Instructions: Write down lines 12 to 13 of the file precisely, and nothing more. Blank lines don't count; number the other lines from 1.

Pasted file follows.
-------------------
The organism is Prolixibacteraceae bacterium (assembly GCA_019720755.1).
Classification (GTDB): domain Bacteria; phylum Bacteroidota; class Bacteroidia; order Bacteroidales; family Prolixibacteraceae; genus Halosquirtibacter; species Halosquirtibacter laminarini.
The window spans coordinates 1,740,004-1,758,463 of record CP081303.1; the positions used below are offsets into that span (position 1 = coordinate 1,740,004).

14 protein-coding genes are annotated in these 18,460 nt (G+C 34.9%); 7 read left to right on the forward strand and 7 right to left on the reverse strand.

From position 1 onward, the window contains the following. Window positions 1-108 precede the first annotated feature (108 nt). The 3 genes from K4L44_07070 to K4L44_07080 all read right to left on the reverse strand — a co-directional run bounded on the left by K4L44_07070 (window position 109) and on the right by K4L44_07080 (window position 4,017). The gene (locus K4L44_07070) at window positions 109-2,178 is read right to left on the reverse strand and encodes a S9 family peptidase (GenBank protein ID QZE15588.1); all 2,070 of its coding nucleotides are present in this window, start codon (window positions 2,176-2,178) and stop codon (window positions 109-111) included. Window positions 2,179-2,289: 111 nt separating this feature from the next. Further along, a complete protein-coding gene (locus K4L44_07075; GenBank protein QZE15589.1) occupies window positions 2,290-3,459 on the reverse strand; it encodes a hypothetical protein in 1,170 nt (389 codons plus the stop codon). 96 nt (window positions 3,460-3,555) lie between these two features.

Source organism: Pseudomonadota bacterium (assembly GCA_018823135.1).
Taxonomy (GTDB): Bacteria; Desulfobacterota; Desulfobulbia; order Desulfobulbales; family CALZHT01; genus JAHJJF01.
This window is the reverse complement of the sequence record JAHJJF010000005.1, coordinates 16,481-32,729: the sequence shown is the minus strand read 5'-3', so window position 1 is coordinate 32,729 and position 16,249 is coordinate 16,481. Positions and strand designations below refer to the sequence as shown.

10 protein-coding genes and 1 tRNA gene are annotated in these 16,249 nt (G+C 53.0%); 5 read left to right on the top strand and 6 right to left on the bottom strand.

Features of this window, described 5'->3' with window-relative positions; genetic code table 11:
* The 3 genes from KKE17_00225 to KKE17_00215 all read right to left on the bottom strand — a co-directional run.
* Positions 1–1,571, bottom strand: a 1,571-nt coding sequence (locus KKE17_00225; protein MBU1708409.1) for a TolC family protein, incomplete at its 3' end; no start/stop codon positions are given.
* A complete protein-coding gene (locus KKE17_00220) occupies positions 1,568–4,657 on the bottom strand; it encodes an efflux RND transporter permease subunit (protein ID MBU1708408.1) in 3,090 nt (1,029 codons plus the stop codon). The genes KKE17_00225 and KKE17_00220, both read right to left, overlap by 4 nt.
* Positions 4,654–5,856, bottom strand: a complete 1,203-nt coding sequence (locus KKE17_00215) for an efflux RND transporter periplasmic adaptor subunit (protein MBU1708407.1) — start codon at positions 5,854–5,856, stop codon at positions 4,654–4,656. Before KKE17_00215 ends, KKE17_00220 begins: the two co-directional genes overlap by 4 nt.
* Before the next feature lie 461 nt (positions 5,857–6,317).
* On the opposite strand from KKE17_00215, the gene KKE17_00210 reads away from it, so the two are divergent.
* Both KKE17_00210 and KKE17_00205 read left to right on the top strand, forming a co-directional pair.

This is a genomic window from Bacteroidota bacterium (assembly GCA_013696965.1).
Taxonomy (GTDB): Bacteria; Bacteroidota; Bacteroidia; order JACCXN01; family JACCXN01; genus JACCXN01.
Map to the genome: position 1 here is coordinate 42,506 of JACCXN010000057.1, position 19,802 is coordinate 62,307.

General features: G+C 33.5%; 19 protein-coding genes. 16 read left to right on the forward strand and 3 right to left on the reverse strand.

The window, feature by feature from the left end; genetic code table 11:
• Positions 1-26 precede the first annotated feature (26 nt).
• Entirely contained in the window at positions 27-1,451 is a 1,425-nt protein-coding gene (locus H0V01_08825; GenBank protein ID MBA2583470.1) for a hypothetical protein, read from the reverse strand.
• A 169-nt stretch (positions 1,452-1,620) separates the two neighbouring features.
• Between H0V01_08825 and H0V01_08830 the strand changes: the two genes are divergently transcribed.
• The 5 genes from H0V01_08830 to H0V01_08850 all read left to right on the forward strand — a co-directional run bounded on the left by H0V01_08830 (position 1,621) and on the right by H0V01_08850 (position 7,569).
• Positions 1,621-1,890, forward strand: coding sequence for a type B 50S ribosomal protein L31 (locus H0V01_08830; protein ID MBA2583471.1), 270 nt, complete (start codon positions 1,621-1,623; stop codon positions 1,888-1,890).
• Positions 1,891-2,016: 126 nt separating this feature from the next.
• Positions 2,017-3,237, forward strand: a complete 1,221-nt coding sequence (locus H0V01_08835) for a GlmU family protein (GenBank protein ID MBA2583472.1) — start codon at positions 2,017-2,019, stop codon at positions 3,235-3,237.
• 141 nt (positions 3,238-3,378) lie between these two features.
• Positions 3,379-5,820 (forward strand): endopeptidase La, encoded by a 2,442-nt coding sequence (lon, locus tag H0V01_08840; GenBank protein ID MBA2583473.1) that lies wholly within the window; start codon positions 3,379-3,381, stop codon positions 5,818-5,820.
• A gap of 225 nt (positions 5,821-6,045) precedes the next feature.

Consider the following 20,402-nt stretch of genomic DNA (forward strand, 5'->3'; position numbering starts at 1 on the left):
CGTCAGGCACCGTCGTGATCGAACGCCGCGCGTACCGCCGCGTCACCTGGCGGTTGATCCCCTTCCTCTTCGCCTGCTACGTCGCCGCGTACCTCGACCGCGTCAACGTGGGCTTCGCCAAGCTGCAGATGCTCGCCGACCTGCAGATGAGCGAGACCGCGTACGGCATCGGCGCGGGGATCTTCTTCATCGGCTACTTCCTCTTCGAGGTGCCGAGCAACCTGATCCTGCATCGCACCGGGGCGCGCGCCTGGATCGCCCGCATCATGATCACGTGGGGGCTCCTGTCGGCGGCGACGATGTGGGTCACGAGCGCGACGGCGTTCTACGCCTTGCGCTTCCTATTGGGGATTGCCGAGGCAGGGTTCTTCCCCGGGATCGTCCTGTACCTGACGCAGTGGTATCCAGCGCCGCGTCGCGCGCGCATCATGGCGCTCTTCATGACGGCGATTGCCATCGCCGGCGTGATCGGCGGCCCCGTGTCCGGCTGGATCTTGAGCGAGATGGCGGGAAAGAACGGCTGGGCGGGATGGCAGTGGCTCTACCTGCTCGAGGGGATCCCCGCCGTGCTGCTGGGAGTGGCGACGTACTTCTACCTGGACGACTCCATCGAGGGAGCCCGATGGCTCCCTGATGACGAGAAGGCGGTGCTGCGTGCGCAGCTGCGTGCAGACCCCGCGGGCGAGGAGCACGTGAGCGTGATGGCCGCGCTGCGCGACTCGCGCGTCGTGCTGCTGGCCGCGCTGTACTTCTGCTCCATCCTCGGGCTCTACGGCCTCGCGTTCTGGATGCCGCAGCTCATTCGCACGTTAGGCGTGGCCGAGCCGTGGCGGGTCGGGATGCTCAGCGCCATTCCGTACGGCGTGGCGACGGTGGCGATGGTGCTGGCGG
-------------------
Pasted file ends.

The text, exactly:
* Positions 1–1,571, bottom strand: a 1,571-nt coding sequence (locus KKE17_00225; protein MBU1708409.1) for a TolC family protein, incomplete at its 3' end; no start/stop codon positions are given.
* A complete protein-coding gene (locus KKE17_00220) occupies positions 1,568–4,657 on the bottom strand; it encodes an efflux RND transporter permease subunit (protein ID MBU1708408.1) in 3,090 nt (1,029 codons plus the stop codon). The genes KKE17_00225 and KKE17_00220, both read right to left, overlap by 4 nt.